Textile sounds, trends and fragrances

Anne Marie Commandeur from Stijlinstituut Amsterdam is the creative mind behind the Heimtexil-Theme-Park. A few weeks before the trade fair she has already given us some insights on current and future trends – of wallpaper as a medium and fragrant fabrics…

Ms Commandeur, what are the dominant textile trends in the hotel sector?
Today, hotels are called on more than ever before to offer guests new experiences and new wellness concepts. Some chains are already offering massage therapies, vitamin C showers and ultra-modern air cleaners. However, textiles are also important. They can, for example, help create a relaxing atmosphere and feature surfaces distinguished by better haptic and acoustic qualities. Towels and bed linen give off homely scents. In the spa sector, too, more and more hotel designers are cooperating with lighting and textile companies. The result is, for example, luminous ceilings that have a soothing effect on guests. We have also noticed a growing interest in hotel concepts that satisfy guests’ demands for entertainment. This is particularly interesting because textiles can play a vital role in this connection.

Which colours worlds and patterns can we anticipate in the case of wall coverings, carpeting & co?
Together with the Heimtextil Trendtable, we have identified four trend themes with special colour worlds for next year. Thus, the Sensory Trend uses soft colours, as well as shades with a somewhat clinical and cool impact. In the case of the Mixology Trend, the leading role is played by high-contrast dynamism – together with brilliant light colours, black and white and neutral tones. Moreover, cultures of all kinds clash and, for example, rave or African ethnic designs are used to decorate textiles. By contrast, the colours of the Discovery Trend are dark, almost black, and modified by structures that make the textiles appear even heavier and dense. They are combined with ebullient, bright and slightly iridescent shades of silver. The Memory Tend is picturesque and romantic: it is characterised by rich tones, stylised floral still motifs and 17th century botanical drawings.

Textiles in combination with digital technologies play a major role at Heimtextil 2015. What is happening in this segment?
Research and development in the field of intelligent textiles are making rapid advances. There are numerous possibilities, especially in the context of wearable computing for medical and sport applications, as well as for interiors, e.g., for releasing fragrances, the integration of interior lighting systems and the creation of sound landscapes – all are possible with textile backing materials. Textiles are becoming media, that’s our motto.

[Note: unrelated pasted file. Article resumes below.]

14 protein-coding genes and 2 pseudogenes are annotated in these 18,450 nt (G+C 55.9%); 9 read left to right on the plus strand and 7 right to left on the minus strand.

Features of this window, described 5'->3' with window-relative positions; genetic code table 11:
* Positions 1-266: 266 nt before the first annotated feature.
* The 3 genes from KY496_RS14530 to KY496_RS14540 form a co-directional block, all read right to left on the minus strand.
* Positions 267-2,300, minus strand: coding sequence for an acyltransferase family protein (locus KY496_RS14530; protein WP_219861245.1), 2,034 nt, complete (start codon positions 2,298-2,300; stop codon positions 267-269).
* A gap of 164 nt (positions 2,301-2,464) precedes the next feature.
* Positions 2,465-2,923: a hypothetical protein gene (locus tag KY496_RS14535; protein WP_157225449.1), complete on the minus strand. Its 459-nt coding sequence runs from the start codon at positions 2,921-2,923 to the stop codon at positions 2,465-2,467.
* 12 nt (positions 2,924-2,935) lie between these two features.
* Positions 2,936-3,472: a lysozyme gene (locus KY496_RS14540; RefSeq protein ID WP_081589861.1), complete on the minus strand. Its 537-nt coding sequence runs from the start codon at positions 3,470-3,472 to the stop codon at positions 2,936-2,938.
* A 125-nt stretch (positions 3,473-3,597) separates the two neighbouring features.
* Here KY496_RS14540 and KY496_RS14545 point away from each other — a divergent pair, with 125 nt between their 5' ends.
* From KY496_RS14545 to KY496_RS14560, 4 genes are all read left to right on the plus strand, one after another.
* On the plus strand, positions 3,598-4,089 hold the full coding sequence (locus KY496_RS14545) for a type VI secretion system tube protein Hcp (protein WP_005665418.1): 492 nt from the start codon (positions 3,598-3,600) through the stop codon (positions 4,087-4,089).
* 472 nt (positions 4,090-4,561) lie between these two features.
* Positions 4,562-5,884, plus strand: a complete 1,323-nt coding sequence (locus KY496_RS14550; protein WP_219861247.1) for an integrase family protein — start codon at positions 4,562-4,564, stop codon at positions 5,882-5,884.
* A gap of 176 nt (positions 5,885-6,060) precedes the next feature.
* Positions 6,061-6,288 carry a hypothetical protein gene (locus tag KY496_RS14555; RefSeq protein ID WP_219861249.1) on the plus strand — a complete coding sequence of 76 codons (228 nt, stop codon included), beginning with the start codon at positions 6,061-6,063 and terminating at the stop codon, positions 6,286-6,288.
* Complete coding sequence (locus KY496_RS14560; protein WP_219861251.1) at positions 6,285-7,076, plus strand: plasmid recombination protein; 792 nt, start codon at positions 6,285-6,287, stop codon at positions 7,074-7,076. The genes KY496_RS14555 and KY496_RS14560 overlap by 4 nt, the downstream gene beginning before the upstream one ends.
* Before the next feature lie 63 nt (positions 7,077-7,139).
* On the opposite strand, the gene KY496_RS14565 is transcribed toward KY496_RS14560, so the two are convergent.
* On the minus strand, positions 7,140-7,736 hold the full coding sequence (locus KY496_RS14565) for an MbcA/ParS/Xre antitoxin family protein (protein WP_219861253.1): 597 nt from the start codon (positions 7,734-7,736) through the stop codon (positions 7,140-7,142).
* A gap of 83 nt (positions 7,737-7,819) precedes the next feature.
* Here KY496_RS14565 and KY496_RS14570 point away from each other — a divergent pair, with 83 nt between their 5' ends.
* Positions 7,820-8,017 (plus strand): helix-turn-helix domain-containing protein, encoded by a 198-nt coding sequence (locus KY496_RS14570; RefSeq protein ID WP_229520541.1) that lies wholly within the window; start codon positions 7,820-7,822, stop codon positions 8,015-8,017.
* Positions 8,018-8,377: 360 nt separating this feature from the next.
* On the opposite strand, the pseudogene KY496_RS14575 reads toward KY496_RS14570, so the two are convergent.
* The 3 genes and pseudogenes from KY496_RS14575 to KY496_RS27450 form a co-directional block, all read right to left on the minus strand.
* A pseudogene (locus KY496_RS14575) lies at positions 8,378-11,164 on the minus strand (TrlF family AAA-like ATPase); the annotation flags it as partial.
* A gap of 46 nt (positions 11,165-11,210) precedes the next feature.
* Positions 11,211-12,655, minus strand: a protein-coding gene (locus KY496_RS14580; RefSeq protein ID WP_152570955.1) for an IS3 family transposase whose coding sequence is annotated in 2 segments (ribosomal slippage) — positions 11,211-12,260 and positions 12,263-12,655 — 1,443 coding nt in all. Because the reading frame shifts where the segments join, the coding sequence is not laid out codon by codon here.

According to ‘Experience’, the new Heimtextil Trend Book (available at www.heimtextil.de), designers are increasingly gaining inspiration from the wellness and beauty industry. What exactly does this mean?
There is a growing interest in healthy and holistic concepts. More and more guests are looking for places where they can reinforce their feeling of physical and mental well-being. Hoteliers can learn a lot from the beauty sector, and from the progress made in the bath and shower world. They can learn, for example, more about rituals, treatments and massages from the Oriental / Asian region and cooperate with companies from the cosmetics industry. Hoteliers should certainly give greater consideration to the significance of fragrances and light.

In what direction do you think will textiles develop in the next years?
Textiles will develop according to its changing context. Where a demand for collecting, heritage, and cultural iconic environments is demanded, textile will be able to match this need. Where high tech interactive ambient atmospheres are needed, textiles will be there to enable. The interest in textiles is growing fast. Because of its versatility, lightweight and flexible aspects and its ability to solve complex environmental challenges that touch on scarce resources, efficient engineering and leaner logistics.

Finally, tell us what your favourite design hotel is?
I am a very functional business traveller, hopping around driven by rational decisions according to location, timing, budget, etc. Most design hotels I learn of via screen. There is so much happening in this area, together with retail, one of the most inspiring topics at this moment in design I think. Actually I don’t want to choose. There is this dazzling revolution going on that brings us wonderful new concepts by the week. My personal favourite traveling lodge is our De Waard tent, made in Holland and named Albatros, housing my family of 6 for 20 years now during the summer holidays.

Natascha Ziltz

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